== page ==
I recently spent some time living with a refugee family in the Smara refugee camp, Tindouf Province, Algeria. The family were Sahrawis, exiles from the Western Sahara Conflict, and though they had lived a mostly stationary life in Smara for perhaps forty years, they were still culturally nomads. One day, when I had been living there for a few weeks, a relative of the family turned up in a white pick-up truck with a live camel tied to the flatbed. The camel was enormous, and gave no sign of discomfort as curious children swarmed around it.

My translator and host in the refugee camp was a spectacularly patient man called Zorgan. He knew all about camels, and lamented to me that his 12-year-old son, Saleh, who used the internet and followed Spanish football, would never possess the same depth of knowledge. Zorgan had lived in the refugee camp for most of his life, but spent as much time as possible out in the desert with his livestock. The culture was changing; it was not clear whether Saleh would one day do the same.

While Saleh petted the camel, Zorgan’s brother-in-law answered my questions. The camel had been bought from a friend in a neighbouring refugee camp for around €600, a reasonable price for a camel of quality (a ‘trash camel’, Zorgan told me, might cost as little as €300). The plan was to kill the camel the next morning; a special camel butcher had been engaged. Living anthropologically with my refugee family, I was reluctant to interfere, but, seeing the camel sitting stoically in the flatbed, I did not want it to die, and I did not want to watch.

In the morning, Saleh and I sat in the back of Zorgan’s Land Rover as he drove a little way out of the camp to where the camel had been left. It screamed horribly as half a dozen men wrestled it to the ground. Its front legs were tied so it couldn’t stand up, and a rope was hooked into its lower jaw and then tied back against the hump. It could now make only a muffled braying, but swayed back and forth, eyes wide with rage and terror. The camel butcher, a laconic young man, walked up and slit its throat with a stroke of his curved knife. The camel’s eyes opened even wider and the tenor of its braying changed. Blood sprayed out of its neck and splattered onto the sand. Looking away, I could still hear the splatter. The camel struggled briefly, then seemed to grow tired and give up.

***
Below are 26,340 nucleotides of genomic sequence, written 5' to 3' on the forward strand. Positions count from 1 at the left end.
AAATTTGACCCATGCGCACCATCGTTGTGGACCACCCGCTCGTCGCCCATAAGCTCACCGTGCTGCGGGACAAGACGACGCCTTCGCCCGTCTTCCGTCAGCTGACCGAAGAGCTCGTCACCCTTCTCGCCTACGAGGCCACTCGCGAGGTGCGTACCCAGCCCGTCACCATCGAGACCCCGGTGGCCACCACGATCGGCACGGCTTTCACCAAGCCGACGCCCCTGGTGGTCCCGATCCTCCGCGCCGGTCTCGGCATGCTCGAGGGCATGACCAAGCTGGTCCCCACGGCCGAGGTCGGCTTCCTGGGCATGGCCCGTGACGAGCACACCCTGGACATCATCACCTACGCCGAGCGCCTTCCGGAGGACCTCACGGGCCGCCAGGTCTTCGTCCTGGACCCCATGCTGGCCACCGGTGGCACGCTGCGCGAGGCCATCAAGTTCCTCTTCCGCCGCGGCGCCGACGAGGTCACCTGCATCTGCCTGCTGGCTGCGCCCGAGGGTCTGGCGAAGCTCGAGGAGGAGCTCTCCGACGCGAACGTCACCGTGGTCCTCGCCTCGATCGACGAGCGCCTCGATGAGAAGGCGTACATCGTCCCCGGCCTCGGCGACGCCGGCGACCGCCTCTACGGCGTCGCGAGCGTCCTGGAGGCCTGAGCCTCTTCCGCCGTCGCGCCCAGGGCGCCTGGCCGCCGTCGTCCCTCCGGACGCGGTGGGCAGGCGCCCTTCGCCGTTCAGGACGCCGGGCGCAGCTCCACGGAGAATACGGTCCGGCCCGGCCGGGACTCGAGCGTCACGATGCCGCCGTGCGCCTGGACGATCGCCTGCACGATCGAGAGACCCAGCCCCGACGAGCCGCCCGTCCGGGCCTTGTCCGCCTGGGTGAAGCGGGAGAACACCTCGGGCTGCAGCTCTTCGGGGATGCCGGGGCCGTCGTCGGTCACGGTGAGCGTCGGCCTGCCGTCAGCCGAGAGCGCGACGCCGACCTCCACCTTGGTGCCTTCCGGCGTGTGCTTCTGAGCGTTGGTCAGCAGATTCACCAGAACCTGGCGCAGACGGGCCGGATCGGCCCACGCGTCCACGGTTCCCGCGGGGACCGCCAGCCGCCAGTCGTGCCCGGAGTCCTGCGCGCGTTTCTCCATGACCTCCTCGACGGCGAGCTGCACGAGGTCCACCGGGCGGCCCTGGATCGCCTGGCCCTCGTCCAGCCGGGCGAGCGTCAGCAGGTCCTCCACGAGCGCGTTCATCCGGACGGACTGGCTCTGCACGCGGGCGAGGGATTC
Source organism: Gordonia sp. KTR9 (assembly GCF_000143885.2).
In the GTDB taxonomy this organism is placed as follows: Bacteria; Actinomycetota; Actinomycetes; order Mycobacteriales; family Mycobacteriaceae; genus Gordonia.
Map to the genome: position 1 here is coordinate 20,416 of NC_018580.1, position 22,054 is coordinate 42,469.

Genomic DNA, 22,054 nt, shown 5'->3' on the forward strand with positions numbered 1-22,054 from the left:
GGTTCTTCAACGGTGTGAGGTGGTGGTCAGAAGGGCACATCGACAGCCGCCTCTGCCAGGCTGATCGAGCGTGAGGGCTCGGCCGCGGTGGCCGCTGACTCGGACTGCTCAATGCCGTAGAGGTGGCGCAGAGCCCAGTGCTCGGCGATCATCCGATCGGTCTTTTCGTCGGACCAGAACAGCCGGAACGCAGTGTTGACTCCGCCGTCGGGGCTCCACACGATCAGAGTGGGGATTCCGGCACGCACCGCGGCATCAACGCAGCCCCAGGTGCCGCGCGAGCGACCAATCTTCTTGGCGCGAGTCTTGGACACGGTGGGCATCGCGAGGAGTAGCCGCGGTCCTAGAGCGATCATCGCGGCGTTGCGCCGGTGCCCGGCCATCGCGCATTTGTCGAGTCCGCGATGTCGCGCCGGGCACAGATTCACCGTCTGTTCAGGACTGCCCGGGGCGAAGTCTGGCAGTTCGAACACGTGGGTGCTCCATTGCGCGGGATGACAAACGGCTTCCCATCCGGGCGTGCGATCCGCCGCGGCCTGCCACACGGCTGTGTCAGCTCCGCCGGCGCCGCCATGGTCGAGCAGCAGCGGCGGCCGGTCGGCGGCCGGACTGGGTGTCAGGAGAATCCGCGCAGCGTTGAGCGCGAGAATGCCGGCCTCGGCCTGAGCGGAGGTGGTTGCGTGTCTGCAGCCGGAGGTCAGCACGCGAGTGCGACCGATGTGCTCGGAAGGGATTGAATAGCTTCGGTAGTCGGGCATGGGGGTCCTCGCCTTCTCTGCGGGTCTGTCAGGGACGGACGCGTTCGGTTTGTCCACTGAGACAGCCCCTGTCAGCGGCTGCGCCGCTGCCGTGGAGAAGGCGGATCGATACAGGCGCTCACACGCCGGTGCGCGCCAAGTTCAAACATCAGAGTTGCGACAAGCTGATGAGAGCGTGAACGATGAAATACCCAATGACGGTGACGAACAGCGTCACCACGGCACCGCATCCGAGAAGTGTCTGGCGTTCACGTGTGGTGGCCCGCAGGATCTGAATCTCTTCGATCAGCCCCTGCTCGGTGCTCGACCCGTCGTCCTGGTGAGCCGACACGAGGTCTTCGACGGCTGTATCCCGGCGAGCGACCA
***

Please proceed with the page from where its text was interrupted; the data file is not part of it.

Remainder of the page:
As soon as it was dead, the butcher set about cutting it up. As a technical feat, this was one of the most impressive things I have ever seen. In a remarkably short space of time the meat had been divided among the assembled Sahrawis, the useless parts discarded, and the liver extracted, to be eaten (partly) raw and warm. The camel had been pregnant; the foetus was tossed aside along with the grass-filled stomach and inedible legs. The meat was packed into Land Rovers, and the men drove away. Zorgan, Saleh and I were the last to leave. We gave the butcher a ride back to the camp; he had another camel to attend to before the market opened.

The camel had died horribly, but – until the end – the life of a semi-domesticated Sahrawi camel is in many ways similar to that of its wild relatives, except that it will never be allowed to starve. Sahrawi camels are frequently left to wander the desert unsupervised or with a single handler, unless they need to be moved to a more fertile patch of land. Camels, Zorgan explained, cannot be kept permanently in the refugee camps. Zorgan’s extended family kept a dozen or so goats and sheep in a pen on the edge of the camp, but this would not have been possible with camels. Camels need the desert.

In the West, there is something of an inversion. Some emphasis has been put on making the killing of livestock as humane as possible (think captive bolt pistols for stunning prior to slaughter), but the life of an animal bred for intensive meat production is often traumatic from start to finish, and not remotely similar to that of its wild ancestors. Given the choice, the life of a Sahrawi camel seems preferable to that of a Western cow or pig.

Once, on a long bus ride between two Saharan cities, I found myself delayed for a time because dozens of feral camels were standing in the road. The bus driver, clearly used to this, sat back in his seat to wait. The camels were the descendants of animals brought centuries ago from the Arabian Peninsula by nomads, and existed as feral herds alongside Sahrawi flocks. Zorgan told me that domestic Sahrawi camels sometimes wander off and join a group of feral camels, and feral camels are occasionally captured and brought under the jurisdiction of a nomadic family. Nothing remotely comparable ever happens – or ever could – with most Western livestock.